When the set came out, there were paint color errors on several of the characters’ faces, resulting in a feeding frenzy for Data error figures. The standard flesh-faced Data was common, selling for just a few dollars above retail, but speckle-faced Data, dark tan-face Data, and blue-face Data were selling on the aftermarket for upwards of $100 each. These days, however, the prices have dropped considerably: all a six characters, regardless of errors, can easily be found for as little as $6-$12 each in the original packaging.
Galoob released three vehicles in conjunction with its freshman STNG action figure set: a very nicely detailed die-cast Enterprise 1701-D ($35 MIP), a Ferengi Fighter ($100 MIP), and a Shuttlecraft Galileo ($65 MIP).
Four alien figures followed: Antican (cat-like creature), Q (immortal, god-like being), Selay (a snake-like alien), and Ferengi (a greedy, big-eared species). The aliens, which were produced in fewer numbers than the Enterprise crew, sold for around $25-$45 apiece on the aftermarket back in the day, but prices have now settled into the $15-$20 range.
Numerous Star Trek: The Next Generation collectibles have followed in the wake of those first toys, including a variety of mass market trading cards, action figures, comic books, and movie-based items (STNG spawned four films), along with limited edition merchandise from the likes of The Franklin Mint and Diamond Select Toys.
A recent search of completed eBay auctions turned up the following:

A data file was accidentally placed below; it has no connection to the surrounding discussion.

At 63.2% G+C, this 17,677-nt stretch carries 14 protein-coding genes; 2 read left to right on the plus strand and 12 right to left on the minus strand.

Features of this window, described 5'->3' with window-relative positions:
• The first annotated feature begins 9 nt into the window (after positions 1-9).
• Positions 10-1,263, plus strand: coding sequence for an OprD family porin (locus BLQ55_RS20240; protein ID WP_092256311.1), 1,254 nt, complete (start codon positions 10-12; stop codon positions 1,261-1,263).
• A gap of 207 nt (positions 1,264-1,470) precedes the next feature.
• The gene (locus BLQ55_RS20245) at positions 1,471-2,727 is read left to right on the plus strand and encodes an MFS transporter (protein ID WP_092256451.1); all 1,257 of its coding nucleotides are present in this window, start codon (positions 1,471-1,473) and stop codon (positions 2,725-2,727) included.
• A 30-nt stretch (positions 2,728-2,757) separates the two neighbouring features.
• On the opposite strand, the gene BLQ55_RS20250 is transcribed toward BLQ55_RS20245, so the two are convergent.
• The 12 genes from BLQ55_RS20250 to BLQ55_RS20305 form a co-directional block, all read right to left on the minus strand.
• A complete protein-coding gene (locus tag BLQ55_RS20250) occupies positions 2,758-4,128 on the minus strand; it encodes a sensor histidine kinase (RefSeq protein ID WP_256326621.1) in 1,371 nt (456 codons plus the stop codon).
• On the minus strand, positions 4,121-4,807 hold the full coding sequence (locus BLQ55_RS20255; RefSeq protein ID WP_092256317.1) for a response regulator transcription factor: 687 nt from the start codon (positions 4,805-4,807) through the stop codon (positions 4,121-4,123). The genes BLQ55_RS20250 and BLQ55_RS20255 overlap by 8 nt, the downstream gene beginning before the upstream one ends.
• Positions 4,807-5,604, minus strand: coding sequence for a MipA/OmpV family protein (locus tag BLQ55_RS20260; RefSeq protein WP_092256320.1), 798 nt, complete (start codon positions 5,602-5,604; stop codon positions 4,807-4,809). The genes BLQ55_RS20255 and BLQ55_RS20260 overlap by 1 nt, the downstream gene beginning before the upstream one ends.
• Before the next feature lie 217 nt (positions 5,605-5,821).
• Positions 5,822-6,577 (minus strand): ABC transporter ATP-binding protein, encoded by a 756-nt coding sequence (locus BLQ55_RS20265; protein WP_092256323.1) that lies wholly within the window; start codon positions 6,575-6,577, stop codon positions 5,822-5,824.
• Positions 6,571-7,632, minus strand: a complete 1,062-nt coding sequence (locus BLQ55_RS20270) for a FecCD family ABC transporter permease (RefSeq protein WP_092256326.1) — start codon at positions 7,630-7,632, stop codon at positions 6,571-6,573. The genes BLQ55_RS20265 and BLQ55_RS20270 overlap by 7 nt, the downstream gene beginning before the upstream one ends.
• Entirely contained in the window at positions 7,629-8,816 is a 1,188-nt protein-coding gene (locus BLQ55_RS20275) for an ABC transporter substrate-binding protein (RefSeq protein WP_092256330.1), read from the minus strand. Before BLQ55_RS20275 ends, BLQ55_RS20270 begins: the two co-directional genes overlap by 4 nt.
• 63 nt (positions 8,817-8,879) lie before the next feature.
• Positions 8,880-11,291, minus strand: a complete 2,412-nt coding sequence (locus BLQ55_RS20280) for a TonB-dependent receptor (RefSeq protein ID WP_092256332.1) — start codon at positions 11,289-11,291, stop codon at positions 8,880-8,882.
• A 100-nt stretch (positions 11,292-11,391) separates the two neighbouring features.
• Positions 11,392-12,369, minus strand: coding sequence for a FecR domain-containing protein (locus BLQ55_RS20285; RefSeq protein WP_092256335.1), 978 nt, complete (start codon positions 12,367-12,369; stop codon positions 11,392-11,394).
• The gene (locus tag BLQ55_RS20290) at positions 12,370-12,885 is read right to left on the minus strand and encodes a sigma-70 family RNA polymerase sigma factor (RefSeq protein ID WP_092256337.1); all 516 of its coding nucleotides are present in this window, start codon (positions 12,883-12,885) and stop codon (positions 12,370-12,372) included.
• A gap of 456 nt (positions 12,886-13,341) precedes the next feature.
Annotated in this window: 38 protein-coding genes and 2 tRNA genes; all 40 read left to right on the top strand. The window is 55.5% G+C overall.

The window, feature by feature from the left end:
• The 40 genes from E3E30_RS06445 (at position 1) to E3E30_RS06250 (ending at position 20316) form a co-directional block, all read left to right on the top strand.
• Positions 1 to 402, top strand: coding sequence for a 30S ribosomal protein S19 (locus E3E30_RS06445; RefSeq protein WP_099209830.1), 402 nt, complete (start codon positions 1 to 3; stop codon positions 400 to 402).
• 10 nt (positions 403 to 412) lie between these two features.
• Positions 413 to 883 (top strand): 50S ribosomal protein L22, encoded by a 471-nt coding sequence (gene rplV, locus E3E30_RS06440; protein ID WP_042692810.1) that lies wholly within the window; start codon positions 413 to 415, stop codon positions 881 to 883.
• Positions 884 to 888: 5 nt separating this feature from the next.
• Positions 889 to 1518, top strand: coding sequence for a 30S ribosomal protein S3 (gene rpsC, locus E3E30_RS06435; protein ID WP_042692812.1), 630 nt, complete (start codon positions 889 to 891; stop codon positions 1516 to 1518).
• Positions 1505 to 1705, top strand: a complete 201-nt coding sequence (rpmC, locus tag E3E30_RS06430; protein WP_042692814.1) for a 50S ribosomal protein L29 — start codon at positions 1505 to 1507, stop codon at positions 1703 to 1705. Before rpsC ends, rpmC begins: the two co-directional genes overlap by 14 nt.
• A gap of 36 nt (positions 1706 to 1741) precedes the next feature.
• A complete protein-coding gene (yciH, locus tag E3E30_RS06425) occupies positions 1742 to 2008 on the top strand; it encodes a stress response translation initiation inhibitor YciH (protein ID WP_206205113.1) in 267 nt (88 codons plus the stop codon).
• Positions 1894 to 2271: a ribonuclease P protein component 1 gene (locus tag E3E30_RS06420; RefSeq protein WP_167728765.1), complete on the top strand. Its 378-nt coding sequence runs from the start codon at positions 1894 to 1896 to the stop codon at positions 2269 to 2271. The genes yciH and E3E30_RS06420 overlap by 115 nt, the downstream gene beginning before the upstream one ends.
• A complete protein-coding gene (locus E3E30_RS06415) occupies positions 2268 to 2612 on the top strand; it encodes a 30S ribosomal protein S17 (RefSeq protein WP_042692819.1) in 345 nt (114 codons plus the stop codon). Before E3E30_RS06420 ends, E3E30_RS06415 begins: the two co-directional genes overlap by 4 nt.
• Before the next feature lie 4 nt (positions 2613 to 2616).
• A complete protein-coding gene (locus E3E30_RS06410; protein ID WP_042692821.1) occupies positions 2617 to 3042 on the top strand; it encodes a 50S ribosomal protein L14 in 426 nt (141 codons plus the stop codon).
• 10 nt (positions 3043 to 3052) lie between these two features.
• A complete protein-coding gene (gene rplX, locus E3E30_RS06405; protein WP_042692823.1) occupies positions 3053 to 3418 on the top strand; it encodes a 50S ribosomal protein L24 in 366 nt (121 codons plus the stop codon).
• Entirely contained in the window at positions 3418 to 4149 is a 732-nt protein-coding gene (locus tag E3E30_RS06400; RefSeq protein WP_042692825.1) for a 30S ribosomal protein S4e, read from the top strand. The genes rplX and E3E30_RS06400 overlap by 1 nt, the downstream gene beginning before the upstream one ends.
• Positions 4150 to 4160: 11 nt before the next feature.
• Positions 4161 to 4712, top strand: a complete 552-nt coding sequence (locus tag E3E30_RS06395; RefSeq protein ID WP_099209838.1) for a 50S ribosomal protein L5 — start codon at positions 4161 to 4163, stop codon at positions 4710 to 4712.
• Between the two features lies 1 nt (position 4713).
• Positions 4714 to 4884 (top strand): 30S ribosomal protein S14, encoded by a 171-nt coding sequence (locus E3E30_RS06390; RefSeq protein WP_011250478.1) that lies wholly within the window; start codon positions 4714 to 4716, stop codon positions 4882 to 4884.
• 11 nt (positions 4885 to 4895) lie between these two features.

Williams pinball machine: $4,605
Starfleet MK VII Tricorder movie prop: $528
Pewter Claw & Ball Gavel produced by Franklin Mint: $405
Unopened USS Enterprise-D telephone: $399
Complete cast signed photograph: $350
Resistance is Futile Borg sculpture: $325
Halliburton metal promotional case: $300
3D Tridimensional Chess Set produced by Franklin Mint: $285
Porcelain collector’s plate created by David R. Roesler (#305 of 350): $199
Unopened USS Enterprise NCC-1701 D from Diamond Select Toys: $147.50
Unopened Data action figure with cat/violin from Diamond Select Toys: $152.50
Star Trek: The Next Generation fandom is still going strong. To commemorate the show’s Silver Anniversary, the main cast members are reuniting at the forthcoming Wizard World Austin Comic Con, taking place October 26-28 at the Austin Convention Center in Austin, Texas (check www.wizardworld.com/home-tx.html for more details). This follows on the heels of the Canadian reunion at the Calagary Comic and Entertainment Expo held in April earlier this year.
Saturday, September 15, 2012
Wednesday, September 12, 2012
ARLINGON, TX—Back in 2010, two comic book enthusiasts living in North Texas had a conversation about the lack of small, frequent conventions in the Dallas/Fort Worth area. The brainstorming session led to the North Texas Comic Book Shows, a quarterly mini-con held in Arlington (home of the Dallas Cowboys and Texas Rangers), which is centrally located between Dallas and Fort Worth.
The first of the North Texas Comic Book Shows was held Oct. 21, 2011 at the Hilton Hotel, drawing just four dealers and 70 customers. The ensuing shows have grown exponentially (the July event had 70 customers the first hour), with the upcoming first anniversary edition—taking place Oct. 6 at the The Crowne Plaza Suites—promising a packed convention hall filled with retro action figures, classic comic books, vintage paperbacks, original art, super-hero model kits, old magazines, and other collectibles and curios.
In addition to having comics-related memorabilia for sale, the show will offer prize drawings. To receive an extra ticket for a chance at a prize, simply bring in a non-perishable food item, the accumulation of which will benefit area food banks.
Past North Texas Comic Book Shows have featured local creators (such as Marvel Comics artist Sam de la Rosa), and the forthcoming show is no different. The special guest this time around is Jason Adams, a trading card artist who has done comic book and Star Wars work for such companies as Topps and Upper Deck.
Venom artist Sam de la Rosa, shown here with the winner of a signed piece of art, was a guest at a previous edition of the North Texas Comic Book Shows.